Culture of Tradition of Uttarakhand : Rangwali Pichhora (R&D, Courtesy- B C Joshi)
Design of following blocks is the property of Tanda Textiles & Printing Works, Mahanagar, Lucknow & any unauthorized use or copying will attract legal action.
Rangwali Pichhaura is a garment worn at ceremonial occasions in Uttarakhand. From bride to great grandmother, every women in the family wear it on occasions be it namkarna or marriage, upanayan or mundon. It has a special significance and mandatory for all married women in the family or close relation. Another salient feature of Rangwali Pichhora is that it can be put on by widows also, those as per social traditions, they are not supposed to wear colourful garments.
In the center, a ‘Swastik’ is drawn and in four quadrant of swastik, Sun, Shankh (Cronch shell), A Bell with ‘Om’ and Goddess are drawn. The swastik is made by drawing some geometrical drawings or leaves and flowers and then surrounded by small dots. Then dots of larger size are printed all over. This printing is surrounded by a beautiful border. After border, lace and kinari or jhalar is stitched to make is more colourful, attractive and lively.
Theses sketches drawn in the pichhora has religious significance also. The Swastik represents al the gods and goddesses. It is drawn in some form or the other at all the religious rituals. It denotes the ‘karmyoga’. Its four arms pointing forward inspire to move ahead. The center of swastik is ‘Om’ which has great importance in meditation and spirituality.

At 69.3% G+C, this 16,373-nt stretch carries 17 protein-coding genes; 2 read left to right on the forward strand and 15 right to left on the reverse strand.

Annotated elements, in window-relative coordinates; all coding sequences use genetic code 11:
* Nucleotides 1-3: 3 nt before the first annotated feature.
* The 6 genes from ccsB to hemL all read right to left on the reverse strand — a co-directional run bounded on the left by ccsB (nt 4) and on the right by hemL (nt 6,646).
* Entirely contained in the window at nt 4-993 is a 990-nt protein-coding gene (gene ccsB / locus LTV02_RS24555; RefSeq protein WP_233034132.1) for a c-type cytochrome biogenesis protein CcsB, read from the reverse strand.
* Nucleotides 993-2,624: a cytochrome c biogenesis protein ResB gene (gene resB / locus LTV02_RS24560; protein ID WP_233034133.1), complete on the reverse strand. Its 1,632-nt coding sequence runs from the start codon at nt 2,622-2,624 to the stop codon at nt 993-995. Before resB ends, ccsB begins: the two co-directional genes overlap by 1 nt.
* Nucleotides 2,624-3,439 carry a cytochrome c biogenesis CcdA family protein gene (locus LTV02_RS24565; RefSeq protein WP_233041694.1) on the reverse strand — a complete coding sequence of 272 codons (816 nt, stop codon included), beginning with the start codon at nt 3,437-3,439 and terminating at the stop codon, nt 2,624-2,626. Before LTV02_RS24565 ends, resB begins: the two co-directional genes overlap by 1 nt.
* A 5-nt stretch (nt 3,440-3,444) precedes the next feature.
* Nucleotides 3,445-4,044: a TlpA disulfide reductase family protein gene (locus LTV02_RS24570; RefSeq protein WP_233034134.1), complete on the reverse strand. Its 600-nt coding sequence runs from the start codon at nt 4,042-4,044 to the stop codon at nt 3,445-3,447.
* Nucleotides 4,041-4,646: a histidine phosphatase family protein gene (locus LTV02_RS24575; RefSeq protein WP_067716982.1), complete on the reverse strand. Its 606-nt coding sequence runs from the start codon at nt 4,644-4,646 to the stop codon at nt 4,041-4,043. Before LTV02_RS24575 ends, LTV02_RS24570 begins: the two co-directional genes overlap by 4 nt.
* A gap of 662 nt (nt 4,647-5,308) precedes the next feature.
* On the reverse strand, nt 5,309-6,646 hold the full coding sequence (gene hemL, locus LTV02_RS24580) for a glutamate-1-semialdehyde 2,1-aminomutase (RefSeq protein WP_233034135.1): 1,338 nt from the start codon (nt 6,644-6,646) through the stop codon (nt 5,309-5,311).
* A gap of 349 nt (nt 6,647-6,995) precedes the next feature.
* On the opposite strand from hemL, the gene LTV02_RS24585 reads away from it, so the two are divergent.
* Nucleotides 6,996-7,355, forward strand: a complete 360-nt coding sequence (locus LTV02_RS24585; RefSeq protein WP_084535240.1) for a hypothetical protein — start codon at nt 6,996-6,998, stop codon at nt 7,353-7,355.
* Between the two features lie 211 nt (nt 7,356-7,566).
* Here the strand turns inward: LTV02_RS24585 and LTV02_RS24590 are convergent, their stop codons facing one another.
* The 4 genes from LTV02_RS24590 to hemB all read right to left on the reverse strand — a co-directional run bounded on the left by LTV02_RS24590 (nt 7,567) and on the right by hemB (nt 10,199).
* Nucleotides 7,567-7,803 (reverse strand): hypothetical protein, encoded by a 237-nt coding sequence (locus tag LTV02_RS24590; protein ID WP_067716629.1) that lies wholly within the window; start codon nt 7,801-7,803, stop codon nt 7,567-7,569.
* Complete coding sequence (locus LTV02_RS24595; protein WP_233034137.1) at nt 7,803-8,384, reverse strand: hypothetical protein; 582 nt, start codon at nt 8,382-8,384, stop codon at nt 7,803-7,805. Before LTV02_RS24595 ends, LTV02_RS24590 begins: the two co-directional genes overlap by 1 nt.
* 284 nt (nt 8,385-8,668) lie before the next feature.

The first quadrant of swastik houses Sun, the god with great power. Sun is worshiped for well being of sons. Second quadrant houses Goddess for prosperity and well being of all nears and dears, third quadrant has a ‘Shankha’ (Cronch shell) which is blown during worship and all the ill omen are understood to fear this sound and not dare to harm anyone around. The last quadrant has a Bell which is also used in worship.
In olden days, it was made at home. A few meters of white cloth was washed and dyed first in yellow colour and then dots were printed with the help of a coin wrapped in cloth. Common colours available in market were used for it earlier but now Rapid colours are being used. The homemade pichhora were printed with ordinary colours, which used to spread on getting moist. The process of drawing / printing by hand was very tiresome and sometime the results were also not so good.
In later years, some businessmen started printing it with Rapid colours. I visited one such printing factory in Lucknow. Tanda Textiles & Printing Works, Gole Market, Mahanagar is engaged in printing Pichhora since 1971, says Mr Mazid Hussain, owner of the shop.
Mr Mazid Hussain explained the whole process of making pichhora using modern techniques. They use ‘Hakoba embroidered cloth’ to make it. The cloth is washer thoroughly to remove the starch. Then it is dyed in yellow colour and washed again. After that, the printing is done using wooden blocks.
These blocks are patterns with carving of all the geometries and sketches that are drawn in pichhora. Block printing is easy, fast and gives bettier finish and neatness.
The colours used are either readymade or desired shades are prepared by mixing in correct proportion. These colours are firm and do not spread on getting moist or fade away even after repeated washing. Once the printing and drying job is over, then lace is stitched all around in the periphery and finally a shining kinari or jhalar is stitched.